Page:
New York Comic Con was packed tighter than sardines in a tin can. Not only were all the seats filled, but attendees were also standing in the back of the room or either of the other two walls. Of course, this is what happens when it's Stan Lee on a panel at a major comic book convention; it's sure to attract attention.
"Hello, true believers!" Lee said into the microphone when he first appeared on stage, much to the enthusiastic delight form the crowd. Also on stage with Lee was BOOM! Studios Publisher Ross Richie and the publisher's Editor-In-Chief Mark Waid. Although the panel may have been only half an hour, the panel's vibrancy certainly made up for it, and a lot of which coming mostly from Lee.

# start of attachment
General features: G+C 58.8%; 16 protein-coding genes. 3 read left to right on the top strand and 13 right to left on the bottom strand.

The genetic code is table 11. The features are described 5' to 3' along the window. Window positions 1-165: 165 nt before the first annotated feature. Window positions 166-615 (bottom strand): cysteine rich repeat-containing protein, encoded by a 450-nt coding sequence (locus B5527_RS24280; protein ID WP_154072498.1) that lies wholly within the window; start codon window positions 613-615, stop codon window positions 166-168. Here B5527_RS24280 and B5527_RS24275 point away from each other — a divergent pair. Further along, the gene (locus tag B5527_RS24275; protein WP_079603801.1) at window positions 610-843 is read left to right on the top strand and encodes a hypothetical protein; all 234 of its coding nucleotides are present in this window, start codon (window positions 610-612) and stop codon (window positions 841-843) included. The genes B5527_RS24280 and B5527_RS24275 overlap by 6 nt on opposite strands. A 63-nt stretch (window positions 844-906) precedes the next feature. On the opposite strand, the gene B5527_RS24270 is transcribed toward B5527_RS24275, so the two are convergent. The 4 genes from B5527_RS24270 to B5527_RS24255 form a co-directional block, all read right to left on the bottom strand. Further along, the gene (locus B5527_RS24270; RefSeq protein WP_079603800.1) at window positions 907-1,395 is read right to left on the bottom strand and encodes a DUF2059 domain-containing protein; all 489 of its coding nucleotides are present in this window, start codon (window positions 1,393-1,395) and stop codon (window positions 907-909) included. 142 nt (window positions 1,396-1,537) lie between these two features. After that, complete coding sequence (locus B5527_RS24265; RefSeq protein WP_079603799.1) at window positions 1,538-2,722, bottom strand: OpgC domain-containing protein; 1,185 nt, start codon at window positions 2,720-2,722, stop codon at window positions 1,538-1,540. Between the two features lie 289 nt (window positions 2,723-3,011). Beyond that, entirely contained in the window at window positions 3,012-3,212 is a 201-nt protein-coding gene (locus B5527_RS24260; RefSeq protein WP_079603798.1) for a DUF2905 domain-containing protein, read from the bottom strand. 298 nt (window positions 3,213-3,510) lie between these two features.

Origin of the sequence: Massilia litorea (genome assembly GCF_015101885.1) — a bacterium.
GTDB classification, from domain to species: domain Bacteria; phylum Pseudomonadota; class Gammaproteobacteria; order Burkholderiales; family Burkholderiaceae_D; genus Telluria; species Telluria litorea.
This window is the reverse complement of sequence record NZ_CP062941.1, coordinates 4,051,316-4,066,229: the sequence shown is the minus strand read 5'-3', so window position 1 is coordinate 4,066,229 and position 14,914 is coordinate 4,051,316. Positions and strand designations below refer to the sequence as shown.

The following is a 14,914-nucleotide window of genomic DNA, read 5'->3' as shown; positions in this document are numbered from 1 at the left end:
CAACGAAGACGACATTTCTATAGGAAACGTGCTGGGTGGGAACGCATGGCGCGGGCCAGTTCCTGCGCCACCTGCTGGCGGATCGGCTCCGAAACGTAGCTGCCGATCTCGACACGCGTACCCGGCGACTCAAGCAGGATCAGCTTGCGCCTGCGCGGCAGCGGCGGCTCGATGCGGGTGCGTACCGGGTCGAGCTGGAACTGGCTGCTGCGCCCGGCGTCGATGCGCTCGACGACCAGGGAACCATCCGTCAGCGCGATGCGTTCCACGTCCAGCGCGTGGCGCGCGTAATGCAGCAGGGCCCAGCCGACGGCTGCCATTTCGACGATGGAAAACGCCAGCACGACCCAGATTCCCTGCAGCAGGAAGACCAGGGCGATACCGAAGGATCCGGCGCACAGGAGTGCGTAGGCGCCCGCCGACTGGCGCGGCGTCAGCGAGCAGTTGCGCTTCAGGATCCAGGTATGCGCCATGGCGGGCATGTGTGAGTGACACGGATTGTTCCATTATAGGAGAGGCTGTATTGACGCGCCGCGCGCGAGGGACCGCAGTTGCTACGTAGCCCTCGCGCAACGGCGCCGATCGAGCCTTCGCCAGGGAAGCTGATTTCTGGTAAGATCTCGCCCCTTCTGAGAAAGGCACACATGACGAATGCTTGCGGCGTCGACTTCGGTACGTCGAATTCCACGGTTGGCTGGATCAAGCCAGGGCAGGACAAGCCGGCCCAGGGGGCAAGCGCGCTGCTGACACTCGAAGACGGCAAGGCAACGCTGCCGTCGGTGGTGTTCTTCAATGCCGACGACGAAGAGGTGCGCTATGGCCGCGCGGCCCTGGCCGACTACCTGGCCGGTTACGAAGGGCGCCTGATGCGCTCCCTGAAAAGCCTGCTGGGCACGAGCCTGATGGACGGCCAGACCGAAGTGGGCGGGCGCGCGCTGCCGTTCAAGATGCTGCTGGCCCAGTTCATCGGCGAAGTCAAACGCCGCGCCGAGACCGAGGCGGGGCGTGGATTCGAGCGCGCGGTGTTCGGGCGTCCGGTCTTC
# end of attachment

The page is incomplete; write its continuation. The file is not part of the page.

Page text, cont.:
"This man needs no introduction," Waid said, referring to Lee.
"I never get an introduction," Lee said with faux lamentation.
"When Stan came to us, he asked. 'Hhow do we reinvent superheroes?.'" Waid recalled as he reiterated BOOM! Studios' teaming with Lee's POW! Entertainment, an announcement originally made at San Diego Comic-Con in July. "How do we bring the best of POW!, and the best of BOOM! together?"
"We still haven't figured out the answer," Lee joked.
Richie recalled the "Stan's Back" viral campaign earlier in the spring that served as the catalyst.
"It got 4 million views on the internet, "Richie said. "It got people talking." Lee immediately added, "I heard from a lot of doctors who thought I was having back trouble."
Waid admitted his nervousness coming into the first few meetings with Lee, thinking this may turn into a case where a celebrity just stamps their name on a comic book, and has nothing really to do with them.
"Much to my surprise, Stan rolled up his sleeve in one of these early meetings," said Waid, but before he could finish that thought, Lee jokingly interjects.
"I was adorable!"
"There's the 10 year old in me that's still inside that's still crying because I got schooled," said BOOM!'s E-I-C.